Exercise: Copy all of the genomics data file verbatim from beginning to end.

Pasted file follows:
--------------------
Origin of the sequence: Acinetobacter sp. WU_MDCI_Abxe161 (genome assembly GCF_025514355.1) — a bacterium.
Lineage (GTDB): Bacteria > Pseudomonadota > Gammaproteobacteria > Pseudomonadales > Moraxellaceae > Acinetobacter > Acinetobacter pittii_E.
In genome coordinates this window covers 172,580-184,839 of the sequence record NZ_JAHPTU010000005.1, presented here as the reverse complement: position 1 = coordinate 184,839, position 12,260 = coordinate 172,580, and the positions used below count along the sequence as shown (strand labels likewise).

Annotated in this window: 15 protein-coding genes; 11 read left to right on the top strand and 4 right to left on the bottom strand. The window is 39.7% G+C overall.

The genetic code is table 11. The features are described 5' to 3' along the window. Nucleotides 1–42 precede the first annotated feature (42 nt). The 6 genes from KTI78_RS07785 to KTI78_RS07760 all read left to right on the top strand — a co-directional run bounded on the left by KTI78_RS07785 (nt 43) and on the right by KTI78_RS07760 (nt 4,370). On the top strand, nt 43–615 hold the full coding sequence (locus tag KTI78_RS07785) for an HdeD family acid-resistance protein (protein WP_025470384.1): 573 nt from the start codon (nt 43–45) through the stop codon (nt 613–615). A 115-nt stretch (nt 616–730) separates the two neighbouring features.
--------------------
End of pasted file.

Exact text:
Origin of the sequence: Acinetobacter sp. WU_MDCI_Abxe161 (genome assembly GCF_025514355.1) — a bacterium.
Lineage (GTDB): Bacteria > Pseudomonadota > Gammaproteobacteria > Pseudomonadales > Moraxellaceae > Acinetobacter > Acinetobacter pittii_E.
In genome coordinates this window covers 172,580-184,839 of the sequence record NZ_JAHPTU010000005.1, presented here as the reverse complement: position 1 = coordinate 184,839, position 12,260 = coordinate 172,580, and the positions used below count along the sequence as shown (strand labels likewise).

Annotated in this window: 15 protein-coding genes; 11 read left to right on the top strand and 4 right to left on the bottom strand. The window is 39.7% G+C overall.

The genetic code is table 11. The features are described 5' to 3' along the window. Nucleotides 1–42 precede the first annotated feature (42 nt). The 6 genes from KTI78_RS07785 to KTI78_RS07760 all read left to right on the top strand — a co-directional run bounded on the left by KTI78_RS07785 (nt 43) and on the right by KTI78_RS07760 (nt 4,370). On the top strand, nt 43–615 hold the full coding sequence (locus tag KTI78_RS07785) for an HdeD family acid-resistance protein (protein WP_025470384.1): 573 nt from the start codon (nt 43–45) through the stop codon (nt 613–615). A 115-nt stretch (nt 616–730) separates the two neighbouring features.